“Reverend Doctor Anthony Ishaya, a Nigerian-born Anglican priest taking part in the WCC’s ecumenical program with the Bose Community, speaks with Vatican News about the role of ecumenism in response to violence in his home country”.
In a series of attacks in the days leading up to Christmas, militant forces in northern Nigeria killed more than 200 people and wounded more than 500 more. The attacks came in the context of long-standing, often violent, conflict between Fulani herders and Hausa farmers.
The issue of terrorism in Nigeria, says Anglican priest, the Rev. Dr. Anthony Ishaya, “is a very complex and a very difficult issue to speak about,” not least because so many people have lost fathers and mothers and brothers and sisters, as well as their livelihoods.
A researcher at the Desmond Tutu Centre in South Africa, Fr. Ishaya is taking part in the ecumenical program of the World Council of Churches at the Ecumenical Institute at the Bose Monastery in Italy. He spoke with Vatican News’ Jean-Benoit Harel about the role of ecumenism in helping Nigerian Christians.
Fr. Ishaya highlighted especially what Pope Francis has called the “ecumenism of blood,” noting that the blood of those who are killed because of faith in Christ “becomes a rallying point where Christians need to unite.”
While denominational differences are not unimportant, he said, “with the kind of situations that are happening in Nigeria, it is very important that we learn how we can exchange ideas, exchange resources, exchange information to be able to protect our communities and protect our churches, and even work in collaboration with the security agencies that we have in Nigeria.”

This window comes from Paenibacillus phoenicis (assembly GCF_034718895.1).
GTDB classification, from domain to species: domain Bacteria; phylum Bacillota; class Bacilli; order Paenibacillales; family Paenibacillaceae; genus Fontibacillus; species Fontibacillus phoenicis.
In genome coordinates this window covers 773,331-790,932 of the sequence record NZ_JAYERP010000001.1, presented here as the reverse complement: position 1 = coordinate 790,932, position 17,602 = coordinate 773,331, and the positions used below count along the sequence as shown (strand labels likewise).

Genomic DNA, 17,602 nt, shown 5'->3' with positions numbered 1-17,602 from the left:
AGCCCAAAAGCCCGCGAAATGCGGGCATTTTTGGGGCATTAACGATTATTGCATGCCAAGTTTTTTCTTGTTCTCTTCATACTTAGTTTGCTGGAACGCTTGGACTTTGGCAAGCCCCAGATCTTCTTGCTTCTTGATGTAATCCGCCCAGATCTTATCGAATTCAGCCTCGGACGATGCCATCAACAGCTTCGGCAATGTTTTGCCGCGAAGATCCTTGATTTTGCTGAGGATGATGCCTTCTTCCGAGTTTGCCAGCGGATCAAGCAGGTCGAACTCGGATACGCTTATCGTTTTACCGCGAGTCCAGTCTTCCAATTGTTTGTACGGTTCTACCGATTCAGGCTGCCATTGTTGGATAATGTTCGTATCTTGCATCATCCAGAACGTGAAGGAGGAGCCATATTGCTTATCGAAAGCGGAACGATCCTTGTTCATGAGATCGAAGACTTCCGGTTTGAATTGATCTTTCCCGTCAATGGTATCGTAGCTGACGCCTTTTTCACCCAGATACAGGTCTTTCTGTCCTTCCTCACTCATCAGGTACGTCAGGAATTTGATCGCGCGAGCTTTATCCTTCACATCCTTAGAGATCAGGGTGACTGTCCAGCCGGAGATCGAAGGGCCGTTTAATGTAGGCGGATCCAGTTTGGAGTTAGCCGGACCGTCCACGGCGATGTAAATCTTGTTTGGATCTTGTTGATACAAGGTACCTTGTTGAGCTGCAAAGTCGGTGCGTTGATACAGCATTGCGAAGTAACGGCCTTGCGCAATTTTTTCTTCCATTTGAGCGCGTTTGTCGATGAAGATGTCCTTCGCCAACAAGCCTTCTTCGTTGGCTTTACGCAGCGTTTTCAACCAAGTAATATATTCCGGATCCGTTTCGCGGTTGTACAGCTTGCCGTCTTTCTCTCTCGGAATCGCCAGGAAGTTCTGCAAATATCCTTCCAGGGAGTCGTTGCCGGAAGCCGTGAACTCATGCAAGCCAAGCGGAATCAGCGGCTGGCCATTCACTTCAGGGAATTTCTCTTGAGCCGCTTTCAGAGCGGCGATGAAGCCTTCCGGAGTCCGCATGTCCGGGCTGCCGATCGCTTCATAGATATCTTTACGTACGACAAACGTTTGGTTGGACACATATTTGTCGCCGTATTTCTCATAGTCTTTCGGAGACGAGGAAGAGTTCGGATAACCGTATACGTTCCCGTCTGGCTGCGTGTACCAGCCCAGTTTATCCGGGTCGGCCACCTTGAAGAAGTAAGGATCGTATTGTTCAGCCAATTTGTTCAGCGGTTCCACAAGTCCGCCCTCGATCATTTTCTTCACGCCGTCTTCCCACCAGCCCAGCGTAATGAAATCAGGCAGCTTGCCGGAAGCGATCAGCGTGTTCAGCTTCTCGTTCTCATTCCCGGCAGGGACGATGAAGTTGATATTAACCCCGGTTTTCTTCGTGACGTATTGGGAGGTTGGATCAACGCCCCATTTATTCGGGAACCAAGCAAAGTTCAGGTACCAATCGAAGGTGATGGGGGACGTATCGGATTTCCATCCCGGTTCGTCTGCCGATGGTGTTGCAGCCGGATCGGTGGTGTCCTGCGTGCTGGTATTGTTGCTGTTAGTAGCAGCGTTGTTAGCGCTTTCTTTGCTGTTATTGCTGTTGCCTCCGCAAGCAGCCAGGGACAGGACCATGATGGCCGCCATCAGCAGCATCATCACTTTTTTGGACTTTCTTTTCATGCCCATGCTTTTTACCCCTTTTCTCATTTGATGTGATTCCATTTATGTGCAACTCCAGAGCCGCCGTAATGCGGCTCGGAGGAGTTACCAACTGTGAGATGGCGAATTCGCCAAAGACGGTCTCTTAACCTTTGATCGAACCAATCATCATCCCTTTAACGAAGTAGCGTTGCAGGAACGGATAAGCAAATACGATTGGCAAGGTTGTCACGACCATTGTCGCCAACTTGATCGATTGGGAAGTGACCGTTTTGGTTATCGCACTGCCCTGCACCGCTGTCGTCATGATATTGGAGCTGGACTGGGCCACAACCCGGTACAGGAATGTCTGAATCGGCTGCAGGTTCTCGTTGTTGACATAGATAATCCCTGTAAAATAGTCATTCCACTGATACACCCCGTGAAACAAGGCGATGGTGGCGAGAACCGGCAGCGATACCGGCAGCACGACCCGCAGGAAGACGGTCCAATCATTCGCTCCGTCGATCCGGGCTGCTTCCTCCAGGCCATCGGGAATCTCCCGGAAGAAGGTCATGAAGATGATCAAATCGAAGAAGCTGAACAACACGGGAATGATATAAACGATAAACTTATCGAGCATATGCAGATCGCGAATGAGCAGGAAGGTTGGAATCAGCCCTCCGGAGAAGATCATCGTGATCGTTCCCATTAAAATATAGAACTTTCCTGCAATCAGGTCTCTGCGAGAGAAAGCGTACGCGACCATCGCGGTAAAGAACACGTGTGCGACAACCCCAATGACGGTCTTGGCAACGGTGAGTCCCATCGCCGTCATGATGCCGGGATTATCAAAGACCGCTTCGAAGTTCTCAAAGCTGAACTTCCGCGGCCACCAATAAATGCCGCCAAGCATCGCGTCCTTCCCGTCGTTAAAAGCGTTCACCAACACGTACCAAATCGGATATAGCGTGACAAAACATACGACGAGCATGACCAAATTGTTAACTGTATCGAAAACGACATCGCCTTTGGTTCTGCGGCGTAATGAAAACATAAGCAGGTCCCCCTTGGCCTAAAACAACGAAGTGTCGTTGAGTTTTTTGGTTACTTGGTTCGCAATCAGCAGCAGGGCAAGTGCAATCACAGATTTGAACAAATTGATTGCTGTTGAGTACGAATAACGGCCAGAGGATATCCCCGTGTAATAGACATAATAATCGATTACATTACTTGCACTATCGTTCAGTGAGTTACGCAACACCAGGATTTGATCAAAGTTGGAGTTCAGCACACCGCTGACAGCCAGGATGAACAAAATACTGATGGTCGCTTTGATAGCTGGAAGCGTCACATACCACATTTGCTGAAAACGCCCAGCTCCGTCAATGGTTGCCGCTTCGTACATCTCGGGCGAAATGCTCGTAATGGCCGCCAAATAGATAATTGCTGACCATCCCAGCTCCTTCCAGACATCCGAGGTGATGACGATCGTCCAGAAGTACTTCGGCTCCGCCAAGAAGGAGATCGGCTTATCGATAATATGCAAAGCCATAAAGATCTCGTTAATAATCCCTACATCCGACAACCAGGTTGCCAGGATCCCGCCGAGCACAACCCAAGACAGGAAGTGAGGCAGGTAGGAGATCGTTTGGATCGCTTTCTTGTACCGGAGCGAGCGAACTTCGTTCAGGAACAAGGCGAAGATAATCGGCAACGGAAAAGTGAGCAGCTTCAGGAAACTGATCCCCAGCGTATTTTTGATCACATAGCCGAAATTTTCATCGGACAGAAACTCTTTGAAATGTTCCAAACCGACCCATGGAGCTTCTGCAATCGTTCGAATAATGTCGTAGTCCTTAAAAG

Fr. Ishaya also emphasized the importance of so-called “receptive ecumenism,” which involves discussing what different Christian denominations can give to and receive from one another.
In addition to ecumenism, Fr. Ishaya spoke about the importance of interreligious dialogue in Northern Nigeria and throughout the country. “It was not by mistake that God, by His providence, has put both Christians, Muslims, and those who do not even believe in anything to be Nigerians.”
He added, “The most important question is: how do we live together as brothers and sisters in Nigeria? How do we live together first as human beings before we begin to bring the different layers of religion, of ethnicity, of tribalism?”
He insisted, “Like Pope Francis has said, we need to walk together, we need to talk together, and above all we need to listen to each other, to know that where can we be able to strengthen and put aside all these differences that we are talking about.”